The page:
After correcting His people, God miraculously demonstrated His provision by providing manna from heaven for forty years. (Exodus 16:35)
Throughout Israel’s history, the people were repeatedly seduced by Ba’al, the Canaanite cult of fertility and harvest. The Canaanite tribes believed he was the god who controlled rain and fertility, and engaged in horrific human sacrifices in attempts to appease Ba’al and conjure up rain. Without irrigation technology, the entire Mesopotamian region was completely dependent on the seasonal rains. One year could bring plenty, and the next could bring famine. It was absolutely essential that the rains come on time, that the crops flourish, and that many children be born to keep their numbers strong in the face of so much uncertainty. We can see why the idea of a fertility/rain god one could manipulate was so tempting.
In the reign of Ahab, Israel that had been largely seduced by this dangerous cult (1 Kings 18). God withheld the rains to help Israel understand that Ba’al was powerless and the cruel worship of this false god was useless. After 3 years, God knew He had to send the rain soon, or the whole nation would die of famine. He also knew that the people would have given Ba’al credit for the rain and become even more entrenched in the cult, so He arranged the show-down on Mt. Carmel between Elijah and the 450 prophets of Ba’al. After the people repented of their idolatry, God mercifully sent the rain.
Today, we worship another Ba’al called the State. We grant it power over our lives that belongs only to God, enslaving ourselves in exchange for the promise of guaranteed security and having all our needs provided for. We try to regulate, tax, inflate, and redistribute our way to prosperity through the Ba’al of a command economy, instead of following Biblical principles.
Our founding fathers recognized the Lord as Creator and commonly referred to Him as “Providence” – the source of all provision. They founded this nation on the principle that God, not the state, was our provider. They knew from the tragic history of the Roman Empire what would inevitably happen if our country’s citizens began to look to the state for provision. They specifically limited the powers of the federal government in our Constitution in order to prevent the state from going outside its scriptural boundaries.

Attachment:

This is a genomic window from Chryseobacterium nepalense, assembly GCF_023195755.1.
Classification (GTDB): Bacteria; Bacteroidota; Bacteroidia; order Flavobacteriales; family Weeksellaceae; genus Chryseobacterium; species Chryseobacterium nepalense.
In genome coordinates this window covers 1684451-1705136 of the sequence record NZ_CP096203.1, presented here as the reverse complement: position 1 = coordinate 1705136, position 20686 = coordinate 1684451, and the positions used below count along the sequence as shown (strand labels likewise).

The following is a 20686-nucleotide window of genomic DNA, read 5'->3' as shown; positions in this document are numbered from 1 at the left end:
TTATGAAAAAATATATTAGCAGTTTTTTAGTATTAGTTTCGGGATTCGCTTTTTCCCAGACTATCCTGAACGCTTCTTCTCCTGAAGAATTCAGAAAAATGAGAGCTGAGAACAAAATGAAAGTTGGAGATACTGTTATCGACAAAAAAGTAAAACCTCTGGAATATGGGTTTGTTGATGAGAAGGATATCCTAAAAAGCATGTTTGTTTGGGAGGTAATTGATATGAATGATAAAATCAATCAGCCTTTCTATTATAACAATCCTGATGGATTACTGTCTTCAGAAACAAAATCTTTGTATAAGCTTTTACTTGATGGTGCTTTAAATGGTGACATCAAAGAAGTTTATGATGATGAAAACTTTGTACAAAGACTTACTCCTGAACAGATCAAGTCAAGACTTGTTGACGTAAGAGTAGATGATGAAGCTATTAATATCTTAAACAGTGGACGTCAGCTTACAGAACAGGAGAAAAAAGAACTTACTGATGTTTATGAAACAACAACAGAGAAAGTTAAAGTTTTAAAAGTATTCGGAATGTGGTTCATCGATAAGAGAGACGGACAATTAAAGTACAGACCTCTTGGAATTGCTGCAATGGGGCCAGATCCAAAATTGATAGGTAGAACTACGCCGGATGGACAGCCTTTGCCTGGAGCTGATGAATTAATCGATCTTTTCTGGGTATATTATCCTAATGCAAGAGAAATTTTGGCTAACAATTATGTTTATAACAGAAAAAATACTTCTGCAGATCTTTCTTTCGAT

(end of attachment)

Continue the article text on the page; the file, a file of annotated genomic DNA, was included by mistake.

But things have changed. An ever-growing number of Americans no longer value personal responsibility and trust in God as our provider. We demand that the state provide food stamps, HUD housing, Medicare, Social Security, disability benefits. We like the security of “guaranteed” unemployment benefits and welfare checks. We have invited the state to take over the role of Providence in our lives.
The truth is, there is no such thing as a “guarantee” from this idol called the State. It’s an illusion. Our nation is on the verge of bankruptcy. Sooner or later, the creditors will come to call. History teaches us that governments are easily overthrown, conquered, or collapsed.
“For because you have trusted in your works and your treasures, you also shall be taken.” ~ Jeremiah 48:7
Our security is supposed to be in God, not the State. He is our strong tower, our refuge. (Psalm 59:9)
“Anyone who trusts in him will never be put to shame.” ~ Romans 10:11
Milton Friedman once observed that “underlying most arguments against the free market is a lack of belief in freedom itself.” In order to control an economy, one must first control the individual actions of people whom God has granted free will.
God has made man in His image (Genesis 1:27). He has instilled in us both a free will, and the capacity to create through our labors. Each of us is designed to use our giftings and hone our skills to the glory of God. As we learn to create goods and services of value, we enter into voluntary exchanges with others around us, to the benefit of all. These voluntary exchanges develop into markets and larger economies.
At the root of all our attempts to control and manipulate the economy through central planning is the desire to control that which only God can control. Our misplaced reliance on man’s wisdom and government intervention is a manifestation of our lack of trust in God as our provider, the One who is truly in control.
Again and again in scripture, God uses miracles to demostrate where our provision truly comes from:
Jesus turned water into wine (John 2:1-11), and fed the 5000 with the small offering of bread and fish from young boy. (John 16:10)
During a long famine, God rewarded a poor widow for sharing what little she had with the prophet Elisha by miraculously multiplying her store of flour and oil so that they never ran out. (1 Kings 17:7-15)
For 40 years, the Lord provided “bread from heaven,” called manna, for the Israelites in the desert. (John 6:31)